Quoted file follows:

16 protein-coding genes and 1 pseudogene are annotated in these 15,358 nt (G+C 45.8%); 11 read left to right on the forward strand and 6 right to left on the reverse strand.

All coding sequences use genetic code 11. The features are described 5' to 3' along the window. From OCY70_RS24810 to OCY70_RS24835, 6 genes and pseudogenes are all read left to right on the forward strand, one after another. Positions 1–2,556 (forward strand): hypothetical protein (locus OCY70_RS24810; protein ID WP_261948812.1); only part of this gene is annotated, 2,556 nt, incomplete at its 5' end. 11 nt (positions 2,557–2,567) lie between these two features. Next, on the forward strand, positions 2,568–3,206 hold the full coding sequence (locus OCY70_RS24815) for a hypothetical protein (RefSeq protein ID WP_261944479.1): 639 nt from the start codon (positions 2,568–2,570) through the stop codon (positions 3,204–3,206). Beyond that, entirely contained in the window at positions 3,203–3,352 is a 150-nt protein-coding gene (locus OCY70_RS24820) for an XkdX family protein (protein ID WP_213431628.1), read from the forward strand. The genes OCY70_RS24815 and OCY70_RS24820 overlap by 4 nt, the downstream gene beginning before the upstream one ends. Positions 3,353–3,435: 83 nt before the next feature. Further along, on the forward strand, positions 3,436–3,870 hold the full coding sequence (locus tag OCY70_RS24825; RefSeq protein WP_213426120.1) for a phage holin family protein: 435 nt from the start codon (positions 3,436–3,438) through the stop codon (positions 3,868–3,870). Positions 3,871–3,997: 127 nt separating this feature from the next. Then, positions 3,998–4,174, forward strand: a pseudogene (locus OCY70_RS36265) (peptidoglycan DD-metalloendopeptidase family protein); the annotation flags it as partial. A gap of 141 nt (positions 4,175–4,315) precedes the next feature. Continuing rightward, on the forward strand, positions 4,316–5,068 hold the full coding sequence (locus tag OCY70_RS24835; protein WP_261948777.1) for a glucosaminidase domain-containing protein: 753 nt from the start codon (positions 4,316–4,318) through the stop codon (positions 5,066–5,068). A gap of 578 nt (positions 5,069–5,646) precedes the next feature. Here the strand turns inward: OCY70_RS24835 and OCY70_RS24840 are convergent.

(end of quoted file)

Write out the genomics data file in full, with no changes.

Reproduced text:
16 protein-coding genes and 1 pseudogene are annotated in these 15,358 nt (G+C 45.8%); 11 read left to right on the forward strand and 6 right to left on the reverse strand.

All coding sequences use genetic code 11. The features are described 5' to 3' along the window. From OCY70_RS24810 to OCY70_RS24835, 6 genes and pseudogenes are all read left to right on the forward strand, one after another. Positions 1–2,556 (forward strand): hypothetical protein (locus OCY70_RS24810; protein ID WP_261948812.1); only part of this gene is annotated, 2,556 nt, incomplete at its 5' end. 11 nt (positions 2,557–2,567) lie between these two features. Next, on the forward strand, positions 2,568–3,206 hold the full coding sequence (locus OCY70_RS24815) for a hypothetical protein (RefSeq protein ID WP_261944479.1): 639 nt from the start codon (positions 2,568–2,570) through the stop codon (positions 3,204–3,206). Beyond that, entirely contained in the window at positions 3,203–3,352 is a 150-nt protein-coding gene (locus OCY70_RS24820) for an XkdX family protein (protein ID WP_213431628.1), read from the forward strand. The genes OCY70_RS24815 and OCY70_RS24820 overlap by 4 nt, the downstream gene beginning before the upstream one ends. Positions 3,353–3,435: 83 nt before the next feature. Further along, on the forward strand, positions 3,436–3,870 hold the full coding sequence (locus tag OCY70_RS24825; RefSeq protein WP_213426120.1) for a phage holin family protein: 435 nt from the start codon (positions 3,436–3,438) through the stop codon (positions 3,868–3,870). Positions 3,871–3,997: 127 nt separating this feature from the next. Then, positions 3,998–4,174, forward strand: a pseudogene (locus OCY70_RS36265) (peptidoglycan DD-metalloendopeptidase family protein); the annotation flags it as partial. A gap of 141 nt (positions 4,175–4,315) precedes the next feature. Continuing rightward, on the forward strand, positions 4,316–5,068 hold the full coding sequence (locus tag OCY70_RS24835; protein WP_261948777.1) for a glucosaminidase domain-containing protein: 753 nt from the start codon (positions 4,316–4,318) through the stop codon (positions 5,066–5,068). A gap of 578 nt (positions 5,069–5,646) precedes the next feature. Here the strand turns inward: OCY70_RS24835 and OCY70_RS24840 are convergent.